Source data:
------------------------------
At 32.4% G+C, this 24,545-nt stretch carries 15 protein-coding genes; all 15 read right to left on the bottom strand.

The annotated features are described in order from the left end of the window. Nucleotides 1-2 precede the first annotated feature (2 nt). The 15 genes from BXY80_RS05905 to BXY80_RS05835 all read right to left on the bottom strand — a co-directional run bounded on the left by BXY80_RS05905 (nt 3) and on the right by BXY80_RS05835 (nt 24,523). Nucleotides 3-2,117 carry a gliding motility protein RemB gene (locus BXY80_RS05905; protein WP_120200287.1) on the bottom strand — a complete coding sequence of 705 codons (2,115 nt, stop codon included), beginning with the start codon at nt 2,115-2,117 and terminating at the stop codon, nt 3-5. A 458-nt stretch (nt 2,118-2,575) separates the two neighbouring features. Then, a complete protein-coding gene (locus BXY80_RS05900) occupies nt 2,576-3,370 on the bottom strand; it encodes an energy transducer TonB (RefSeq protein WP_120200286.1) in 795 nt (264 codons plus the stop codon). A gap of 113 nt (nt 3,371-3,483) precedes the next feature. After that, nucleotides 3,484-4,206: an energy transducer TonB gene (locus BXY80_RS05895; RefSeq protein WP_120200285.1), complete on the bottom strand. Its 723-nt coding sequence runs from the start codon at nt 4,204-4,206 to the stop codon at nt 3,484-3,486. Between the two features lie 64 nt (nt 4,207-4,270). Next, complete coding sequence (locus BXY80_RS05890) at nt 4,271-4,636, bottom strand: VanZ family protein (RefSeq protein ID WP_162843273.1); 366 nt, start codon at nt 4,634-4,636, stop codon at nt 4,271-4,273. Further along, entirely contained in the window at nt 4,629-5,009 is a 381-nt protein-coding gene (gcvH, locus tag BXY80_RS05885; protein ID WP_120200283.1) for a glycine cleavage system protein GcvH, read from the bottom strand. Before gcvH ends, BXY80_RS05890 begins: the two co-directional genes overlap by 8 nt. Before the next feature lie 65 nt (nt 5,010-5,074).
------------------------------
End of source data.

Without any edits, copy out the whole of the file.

At 32.4% G+C, this 24,545-nt stretch carries 15 protein-coding genes; all 15 read right to left on the bottom strand.

The annotated features are described in order from the left end of the window. Nucleotides 1-2 precede the first annotated feature (2 nt). The 15 genes from BXY80_RS05905 to BXY80_RS05835 all read right to left on the bottom strand — a co-directional run bounded on the left by BXY80_RS05905 (nt 3) and on the right by BXY80_RS05835 (nt 24,523). Nucleotides 3-2,117 carry a gliding motility protein RemB gene (locus BXY80_RS05905; protein WP_120200287.1) on the bottom strand — a complete coding sequence of 705 codons (2,115 nt, stop codon included), beginning with the start codon at nt 2,115-2,117 and terminating at the stop codon, nt 3-5. A 458-nt stretch (nt 2,118-2,575) separates the two neighbouring features. Then, a complete protein-coding gene (locus BXY80_RS05900) occupies nt 2,576-3,370 on the bottom strand; it encodes an energy transducer TonB (RefSeq protein WP_120200286.1) in 795 nt (264 codons plus the stop codon). A gap of 113 nt (nt 3,371-3,483) precedes the next feature. After that, nucleotides 3,484-4,206: an energy transducer TonB gene (locus BXY80_RS05895; RefSeq protein WP_120200285.1), complete on the bottom strand. Its 723-nt coding sequence runs from the start codon at nt 4,204-4,206 to the stop codon at nt 3,484-3,486. Between the two features lie 64 nt (nt 4,207-4,270). Next, complete coding sequence (locus BXY80_RS05890) at nt 4,271-4,636, bottom strand: VanZ family protein (RefSeq protein ID WP_162843273.1); 366 nt, start codon at nt 4,634-4,636, stop codon at nt 4,271-4,273. Further along, entirely contained in the window at nt 4,629-5,009 is a 381-nt protein-coding gene (gcvH, locus tag BXY80_RS05885; protein ID WP_120200283.1) for a glycine cleavage system protein GcvH, read from the bottom strand. Before gcvH ends, BXY80_RS05890 begins: the two co-directional genes overlap by 8 nt. Before the next feature lie 65 nt (nt 5,010-5,074).